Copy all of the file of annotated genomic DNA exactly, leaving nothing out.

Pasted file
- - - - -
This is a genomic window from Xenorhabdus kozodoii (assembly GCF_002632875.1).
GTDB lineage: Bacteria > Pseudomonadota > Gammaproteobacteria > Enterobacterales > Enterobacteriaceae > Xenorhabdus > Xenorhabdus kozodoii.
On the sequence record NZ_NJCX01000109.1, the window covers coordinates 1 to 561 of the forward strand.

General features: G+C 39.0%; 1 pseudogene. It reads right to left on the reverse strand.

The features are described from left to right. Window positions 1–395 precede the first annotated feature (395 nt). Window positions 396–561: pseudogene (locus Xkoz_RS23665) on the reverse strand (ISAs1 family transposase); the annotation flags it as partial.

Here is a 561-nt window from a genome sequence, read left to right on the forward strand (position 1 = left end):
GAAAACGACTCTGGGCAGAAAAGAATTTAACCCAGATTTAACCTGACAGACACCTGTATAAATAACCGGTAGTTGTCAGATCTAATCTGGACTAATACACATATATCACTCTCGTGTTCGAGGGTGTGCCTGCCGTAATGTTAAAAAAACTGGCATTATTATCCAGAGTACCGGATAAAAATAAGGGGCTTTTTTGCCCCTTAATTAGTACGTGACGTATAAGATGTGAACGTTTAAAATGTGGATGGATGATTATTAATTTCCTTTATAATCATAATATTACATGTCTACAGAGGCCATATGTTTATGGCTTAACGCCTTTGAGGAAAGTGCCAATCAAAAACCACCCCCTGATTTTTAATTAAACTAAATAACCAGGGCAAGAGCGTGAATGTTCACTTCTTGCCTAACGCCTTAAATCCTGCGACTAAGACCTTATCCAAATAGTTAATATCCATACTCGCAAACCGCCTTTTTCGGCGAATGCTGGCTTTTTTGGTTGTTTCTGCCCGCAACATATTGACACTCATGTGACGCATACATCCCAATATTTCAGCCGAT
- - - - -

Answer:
This is a genomic window from Xenorhabdus kozodoii (assembly GCF_002632875.1).
GTDB lineage: Bacteria > Pseudomonadota > Gammaproteobacteria > Enterobacterales > Enterobacteriaceae > Xenorhabdus > Xenorhabdus kozodoii.
On the sequence record NZ_NJCX01000109.1, the window covers coordinates 1 to 561 of the forward strand.

General features: G+C 39.0%; 1 pseudogene. It reads right to left on the reverse strand.

The features are described from left to right. Window positions 1–395 precede the first annotated feature (395 nt). Window positions 396–561: pseudogene (locus Xkoz_RS23665) on the reverse strand (ISAs1 family transposase); the annotation flags it as partial.

Here is a 561-nt window from a genome sequence, read left to right on the forward strand (position 1 = left end):
GAAAACGACTCTGGGCAGAAAAGAATTTAACCCAGATTTAACCTGACAGACACCTGTATAAATAACCGGTAGTTGTCAGATCTAATCTGGACTAATACACATATATCACTCTCGTGTTCGAGGGTGTGCCTGCCGTAATGTTAAAAAAACTGGCATTATTATCCAGAGTACCGGATAAAAATAAGGGGCTTTTTTGCCCCTTAATTAGTACGTGACGTATAAGATGTGAACGTTTAAAATGTGGATGGATGATTATTAATTTCCTTTATAATCATAATATTACATGTCTACAGAGGCCATATGTTTATGGCTTAACGCCTTTGAGGAAAGTGCCAATCAAAAACCACCCCCTGATTTTTAATTAAACTAAATAACCAGGGCAAGAGCGTGAATGTTCACTTCTTGCCTAACGCCTTAAATCCTGCGACTAAGACCTTATCCAAATAGTTAATATCCATACTCGCAAACCGCCTTTTTCGGCGAATGCTGGCTTTTTTGGTTGTTTCTGCCCGCAACATATTGACACTCATGTGACGCATACATCCCAATATTTCAGCCGAT